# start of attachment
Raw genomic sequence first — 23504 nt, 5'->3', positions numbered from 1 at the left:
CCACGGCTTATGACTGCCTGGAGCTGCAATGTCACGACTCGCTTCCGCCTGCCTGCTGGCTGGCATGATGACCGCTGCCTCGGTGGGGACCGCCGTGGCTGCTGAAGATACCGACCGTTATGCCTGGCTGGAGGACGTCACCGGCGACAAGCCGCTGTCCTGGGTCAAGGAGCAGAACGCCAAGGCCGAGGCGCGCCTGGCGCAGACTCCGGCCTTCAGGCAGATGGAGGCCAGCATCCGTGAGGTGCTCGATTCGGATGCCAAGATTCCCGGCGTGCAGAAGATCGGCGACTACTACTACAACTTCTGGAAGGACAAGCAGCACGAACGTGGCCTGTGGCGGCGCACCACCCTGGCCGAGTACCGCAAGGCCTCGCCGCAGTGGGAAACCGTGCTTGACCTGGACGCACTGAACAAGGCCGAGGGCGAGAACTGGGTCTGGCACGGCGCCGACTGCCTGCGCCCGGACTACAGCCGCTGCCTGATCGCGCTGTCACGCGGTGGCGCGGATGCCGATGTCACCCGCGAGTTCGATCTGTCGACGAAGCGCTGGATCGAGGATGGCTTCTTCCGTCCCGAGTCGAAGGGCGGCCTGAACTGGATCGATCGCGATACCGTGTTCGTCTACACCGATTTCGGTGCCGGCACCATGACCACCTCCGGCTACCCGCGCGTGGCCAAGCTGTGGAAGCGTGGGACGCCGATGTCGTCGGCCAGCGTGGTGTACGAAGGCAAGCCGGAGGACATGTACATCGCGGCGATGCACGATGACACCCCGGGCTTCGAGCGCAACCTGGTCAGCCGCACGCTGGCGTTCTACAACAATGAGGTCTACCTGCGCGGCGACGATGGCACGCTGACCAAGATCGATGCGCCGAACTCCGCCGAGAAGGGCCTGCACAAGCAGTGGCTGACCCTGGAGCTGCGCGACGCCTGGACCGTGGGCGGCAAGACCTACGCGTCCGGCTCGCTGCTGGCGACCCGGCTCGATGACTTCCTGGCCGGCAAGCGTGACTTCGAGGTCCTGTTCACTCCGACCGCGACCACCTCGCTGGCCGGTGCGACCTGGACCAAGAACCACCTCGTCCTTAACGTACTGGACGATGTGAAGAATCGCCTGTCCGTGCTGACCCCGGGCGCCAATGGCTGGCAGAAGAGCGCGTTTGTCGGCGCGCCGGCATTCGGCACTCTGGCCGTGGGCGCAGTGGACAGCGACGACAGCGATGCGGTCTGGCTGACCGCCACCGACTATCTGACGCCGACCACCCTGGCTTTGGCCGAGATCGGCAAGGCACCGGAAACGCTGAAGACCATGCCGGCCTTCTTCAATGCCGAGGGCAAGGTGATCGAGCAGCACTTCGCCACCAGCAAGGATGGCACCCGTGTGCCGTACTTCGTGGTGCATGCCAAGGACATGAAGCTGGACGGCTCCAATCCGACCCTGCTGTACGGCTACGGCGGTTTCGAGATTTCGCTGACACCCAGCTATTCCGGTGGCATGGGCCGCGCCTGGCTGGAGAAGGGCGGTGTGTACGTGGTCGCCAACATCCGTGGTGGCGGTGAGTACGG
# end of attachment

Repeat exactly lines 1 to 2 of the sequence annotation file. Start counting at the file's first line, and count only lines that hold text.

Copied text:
Raw genomic sequence first — 23504 nt, 5'->3', positions numbered from 1 at the left:
CCACGGCTTATGACTGCCTGGAGCTGCAATGTCACGACTCGCTTCCGCCTGCCTGCTGGCTGGCATGATGACCGCTGCCTCGGTGGGGACCGCCGTGGCTGCTGAAGATACCGACCGTTATGCCTGGCTGGAGGACGTCACCGGCGACAAGCCGCTGTCCTGGGTCAAGGAGCAGAACGCCAAGGCCGAGGCGCGCCTGGCGCAGACTCCGGCCTTCAGGCAGATGGAGGCCAGCATCCGTGAGGTGCTCGATTCGGATGCCAAGATTCCCGGCGTGCAGAAGATCGGCGACTACTACTACAACTTCTGGAAGGACAAGCAGCACGAACGTGGCCTGTGGCGGCGCACCACCCTGGCCGAGTACCGCAAGGCCTCGCCGCAGTGGGAAACCGTGCTTGACCTGGACGCACTGAACAAGGCCGAGGGCGAGAACTGGGTCTGGCACGGCGCCGACTGCCTGCGCCCGGACTACAGCCGCTGCCTGATCGCGCTGTCACGCGGTGGCGCGGATGCCGATGTCACCCGCGAGTTCGATCTGTCGACGAAGCGCTGGATCGAGGATGGCTTCTTCCGTCCCGAGTCGAAGGGCGGCCTGAACTGGATCGATCGCGATACCGTGTTCGTCTACACCGATTTCGGTGCCGGCACCATGACCACCTCCGGCTACCCGCGCGTGGCCAAGCTGTGGAAGCGTGGGACGCCGATGTCGTCGGCCAGCGTGGTGTACGAAGGCAAGCCGGAGGACATGTACATCGCGGCGATGCACGATGACACCCCGGGCTTCGAGCGCAACCTGGTCAGCCGCACGCTGGCGTTCTACAACAATGAGGTCTACCTGCGCGGCGACGATGGCACGCTGACCAAGATCGATGCGCCGAACTCCGCCGAGAAGGGCCTGCACAAGCAGTGGCTGACCCTGGAGCTGCGCGACGCCTGGACCGTGGGCGGCAAGACCTACGCGTCCGGCTCGCTGCTGGCGACCCGGCTCGATGACTTCCTGGCCGGCAAGCGTGACTTCGAGGTCCTGTTCACTCCGACCGCGACCACCTCGCTGGCCGGTGCGACCTGGACCAAGAACCACCTCGTCCTTAACGTACTGGACGATGTGAAGAATCGCCTGTCCGTGCTGACCCCGGGCGCCAATGGCTGGCAGAAGAGCGCGTTTGTCGGCGCGCCGGCATTCGGCACTCTGGCCGTGGGCGCAGTGGACAGCGACGACAGCGATGCGGTCTGGCTGACCGCCACCGACTATCTGACGCCGACCACCCTGGCTTTGGCCGAGATCGGCAAGGCACCGGAAACGCTGAAGACCATGCCGGCCTTCTTCAATGCCGAGGGCAAGGTGATCGAGCAGCACTTCGCCACCAGCAAGGATGGCACCCGTGTGCCGTACTTCGTGGTGCATGCCAAGGACATGAAGCTGGACGGCTCCAATCCGACCCTGCTGTACGGCTACGGCGGTTTCGAGATTTCGCTGACACCCAGCTATTCCGGTGGCATGGGCCGCGCCTGGCTGGAGAAGGGCGGTGTGTACGTGGTCGCCAACATCCGTGGTGGCGGTGAGTACGG